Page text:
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Just the Facts: Small Business Health Plans
Legislation is being considered in the U.S. Congress (H.R. 525 and S. 406, the "Small Business Health Fairness Act") to expand the availability of health coverage for employees of America's small businesses. The bill would allow employers to join together through bona fide associations to buy health coverage under a Small Business Health Plan (SBHP), also known as an association health plan (AHP). As a result, small employers will enjoy greater bargaining power, economies of scale, and administrative efficiencies. SBHPs level the playing field of employer health coverage by giving participating small employers the advantages of federal law currently enjoyed by larger employers and unions.
- Small businesses have little buying power and few affordable options – five or fewer insurers control at least three-quarters of the small group market in most states (GAO, 2002). This lack of competition is contributing to double-digit rate increases for many small businesses and a resulting rise in the number of small business employees who are uninsured.
- SBHPs will provide more choice in the health insurance marketplace. In addition to self-funded plans, which will be required to comply with stringent solvency and stop-loss requirements, legislation currently under consideration will allow SBHPs to offer fully-insured plan options under a uniform set of rules across state lines. As a result, SBHP legislation will actually expand opportunities for insurance companies to serve small businesses.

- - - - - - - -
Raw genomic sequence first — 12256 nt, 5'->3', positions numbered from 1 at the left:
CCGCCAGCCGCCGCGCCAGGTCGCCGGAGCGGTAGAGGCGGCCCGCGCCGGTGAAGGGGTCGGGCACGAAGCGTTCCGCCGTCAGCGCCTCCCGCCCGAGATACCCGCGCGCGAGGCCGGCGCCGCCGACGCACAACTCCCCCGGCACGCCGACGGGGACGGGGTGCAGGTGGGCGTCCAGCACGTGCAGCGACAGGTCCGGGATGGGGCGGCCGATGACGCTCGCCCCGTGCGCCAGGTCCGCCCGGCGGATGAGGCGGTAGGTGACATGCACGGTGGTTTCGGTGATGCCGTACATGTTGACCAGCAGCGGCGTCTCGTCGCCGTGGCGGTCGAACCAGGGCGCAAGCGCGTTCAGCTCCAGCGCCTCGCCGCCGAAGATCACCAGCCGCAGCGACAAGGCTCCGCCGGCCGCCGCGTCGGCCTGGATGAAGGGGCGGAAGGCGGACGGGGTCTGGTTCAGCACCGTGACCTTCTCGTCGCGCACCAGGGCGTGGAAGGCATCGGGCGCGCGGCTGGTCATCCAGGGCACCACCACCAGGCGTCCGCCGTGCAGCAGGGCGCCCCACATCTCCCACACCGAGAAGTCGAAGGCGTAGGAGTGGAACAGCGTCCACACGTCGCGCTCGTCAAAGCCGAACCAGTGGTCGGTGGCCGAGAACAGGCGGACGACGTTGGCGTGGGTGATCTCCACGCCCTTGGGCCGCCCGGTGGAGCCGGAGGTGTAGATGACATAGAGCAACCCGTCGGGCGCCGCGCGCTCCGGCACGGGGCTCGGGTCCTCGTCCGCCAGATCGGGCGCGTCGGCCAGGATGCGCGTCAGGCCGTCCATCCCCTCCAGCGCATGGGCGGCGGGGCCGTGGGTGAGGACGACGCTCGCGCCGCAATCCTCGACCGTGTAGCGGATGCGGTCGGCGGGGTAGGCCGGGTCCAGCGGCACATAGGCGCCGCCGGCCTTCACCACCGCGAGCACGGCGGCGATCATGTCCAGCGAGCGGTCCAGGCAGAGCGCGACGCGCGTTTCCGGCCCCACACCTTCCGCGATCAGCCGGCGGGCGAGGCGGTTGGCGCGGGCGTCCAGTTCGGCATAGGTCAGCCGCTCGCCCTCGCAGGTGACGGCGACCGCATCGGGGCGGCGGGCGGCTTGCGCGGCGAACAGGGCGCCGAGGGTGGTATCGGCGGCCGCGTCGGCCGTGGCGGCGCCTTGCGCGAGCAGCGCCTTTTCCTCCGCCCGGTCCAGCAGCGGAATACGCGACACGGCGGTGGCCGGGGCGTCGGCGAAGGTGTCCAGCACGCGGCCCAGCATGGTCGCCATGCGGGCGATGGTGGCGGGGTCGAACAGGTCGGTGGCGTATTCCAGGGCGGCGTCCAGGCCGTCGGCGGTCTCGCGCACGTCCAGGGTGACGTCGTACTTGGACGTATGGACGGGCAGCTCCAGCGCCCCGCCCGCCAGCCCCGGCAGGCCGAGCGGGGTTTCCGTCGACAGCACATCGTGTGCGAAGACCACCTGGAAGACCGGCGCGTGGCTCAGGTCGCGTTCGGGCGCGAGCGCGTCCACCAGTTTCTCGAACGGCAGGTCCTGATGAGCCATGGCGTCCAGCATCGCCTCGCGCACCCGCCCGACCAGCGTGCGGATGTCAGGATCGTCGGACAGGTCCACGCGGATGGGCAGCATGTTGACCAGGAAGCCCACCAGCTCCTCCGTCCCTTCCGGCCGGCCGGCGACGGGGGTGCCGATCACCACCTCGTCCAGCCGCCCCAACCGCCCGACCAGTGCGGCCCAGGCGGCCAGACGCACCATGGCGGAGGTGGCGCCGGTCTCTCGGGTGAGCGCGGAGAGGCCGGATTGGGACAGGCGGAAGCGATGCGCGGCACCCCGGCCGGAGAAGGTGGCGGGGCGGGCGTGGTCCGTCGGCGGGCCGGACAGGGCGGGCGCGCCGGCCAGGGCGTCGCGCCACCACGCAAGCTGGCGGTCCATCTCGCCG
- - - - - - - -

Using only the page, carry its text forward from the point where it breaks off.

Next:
- Uniform federal regulation of SBHPs will help small businesses lower their administrative costs because, by operating under federal law, AHPs can avoid the costs of complying with 50 different sets of state benefit mandates.
- SBHPs should make health insurance more affordable for small business through reduced premiums. The Congressional Budget Office (CBO) has estimated that small businesses obtaining insurance through SBHPs should experience premium reductions of 13% on average and up to 25% (CBO, January 2000). These reductions could be from $1,000 to more than $1,900 for the average family health plan offered by a small business.
- The smallest firms stand to save the most from SBHPs because their administrative costs, which account for a significant percentage of their expenses, will decrease. A January 2003 Small Business Administration (SBA) actuarial report shows that administrative expenses for insurers of small health plans make up 33 to 37 percent of claims. This compares with about 5 to 11 percent of claims for large companies' self-insured plans.
- Because insurance would be more affordable, more small firms could provide it to their employees and families. According to the CONSAD Research Corporation, as many as 8.5 million previously uninsured workers would receive coverage if this legislation were enacted into law.